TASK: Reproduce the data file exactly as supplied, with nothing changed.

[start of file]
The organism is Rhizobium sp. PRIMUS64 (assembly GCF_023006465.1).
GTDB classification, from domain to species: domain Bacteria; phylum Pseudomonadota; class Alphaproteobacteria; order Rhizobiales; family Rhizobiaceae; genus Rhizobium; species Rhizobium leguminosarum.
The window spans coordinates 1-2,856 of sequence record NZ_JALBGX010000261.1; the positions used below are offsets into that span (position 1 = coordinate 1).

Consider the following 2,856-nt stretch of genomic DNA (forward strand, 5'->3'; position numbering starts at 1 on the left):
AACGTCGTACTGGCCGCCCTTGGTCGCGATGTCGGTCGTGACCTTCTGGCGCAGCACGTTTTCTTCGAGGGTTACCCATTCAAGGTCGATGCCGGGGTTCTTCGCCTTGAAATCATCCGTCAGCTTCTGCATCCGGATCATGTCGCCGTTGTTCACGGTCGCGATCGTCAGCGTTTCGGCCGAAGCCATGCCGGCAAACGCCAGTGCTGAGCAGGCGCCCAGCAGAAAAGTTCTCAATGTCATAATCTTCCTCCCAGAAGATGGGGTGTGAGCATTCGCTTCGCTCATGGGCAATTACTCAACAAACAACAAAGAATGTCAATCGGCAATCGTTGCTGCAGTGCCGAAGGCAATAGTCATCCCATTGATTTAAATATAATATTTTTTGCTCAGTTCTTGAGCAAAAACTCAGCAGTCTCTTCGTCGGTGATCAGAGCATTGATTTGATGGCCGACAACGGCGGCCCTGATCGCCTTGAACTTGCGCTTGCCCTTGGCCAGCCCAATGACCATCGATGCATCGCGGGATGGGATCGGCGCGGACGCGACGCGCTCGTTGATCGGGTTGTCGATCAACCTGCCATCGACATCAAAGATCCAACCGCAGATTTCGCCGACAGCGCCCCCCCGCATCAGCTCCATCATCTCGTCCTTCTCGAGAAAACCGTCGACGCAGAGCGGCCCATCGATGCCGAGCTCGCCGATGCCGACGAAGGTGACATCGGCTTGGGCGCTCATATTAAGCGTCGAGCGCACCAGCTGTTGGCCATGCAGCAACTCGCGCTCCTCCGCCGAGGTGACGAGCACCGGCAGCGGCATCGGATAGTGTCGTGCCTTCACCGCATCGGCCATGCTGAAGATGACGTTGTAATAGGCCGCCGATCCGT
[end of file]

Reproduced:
The organism is Rhizobium sp. PRIMUS64 (assembly GCF_023006465.1).
GTDB classification, from domain to species: domain Bacteria; phylum Pseudomonadota; class Alphaproteobacteria; order Rhizobiales; family Rhizobiaceae; genus Rhizobium; species Rhizobium leguminosarum.
The window spans coordinates 1-2,856 of sequence record NZ_JALBGX010000261.1; the positions used below are offsets into that span (position 1 = coordinate 1).

Consider the following 2,856-nt stretch of genomic DNA (forward strand, 5'->3'; position numbering starts at 1 on the left):
AACGTCGTACTGGCCGCCCTTGGTCGCGATGTCGGTCGTGACCTTCTGGCGCAGCACGTTTTCTTCGAGGGTTACCCATTCAAGGTCGATGCCGGGGTTCTTCGCCTTGAAATCATCCGTCAGCTTCTGCATCCGGATCATGTCGCCGTTGTTCACGGTCGCGATCGTCAGCGTTTCGGCCGAAGCCATGCCGGCAAACGCCAGTGCTGAGCAGGCGCCCAGCAGAAAAGTTCTCAATGTCATAATCTTCCTCCCAGAAGATGGGGTGTGAGCATTCGCTTCGCTCATGGGCAATTACTCAACAAACAACAAAGAATGTCAATCGGCAATCGTTGCTGCAGTGCCGAAGGCAATAGTCATCCCATTGATTTAAATATAATATTTTTTGCTCAGTTCTTGAGCAAAAACTCAGCAGTCTCTTCGTCGGTGATCAGAGCATTGATTTGATGGCCGACAACGGCGGCCCTGATCGCCTTGAACTTGCGCTTGCCCTTGGCCAGCCCAATGACCATCGATGCATCGCGGGATGGGATCGGCGCGGACGCGACGCGCTCGTTGATCGGGTTGTCGATCAACCTGCCATCGACATCAAAGATCCAACCGCAGATTTCGCCGACAGCGCCCCCCCGCATCAGCTCCATCATCTCGTCCTTCTCGAGAAAACCGTCGACGCAGAGCGGCCCATCGATGCCGAGCTCGCCGATGCCGACGAAGGTGACATCGGCTTGGGCGCTCATATTAAGCGTCGAGCGCACCAGCTGTTGGCCATGCAGCAACTCGCGCTCCTCCGCCGAGGTGACGAGCACCGGCAGCGGCATCGGATAGTGTCGTGCCTTCACCGCATCGGCCATGCTGAAGATGACGTTGTAATAGGCCGCCGATCCGT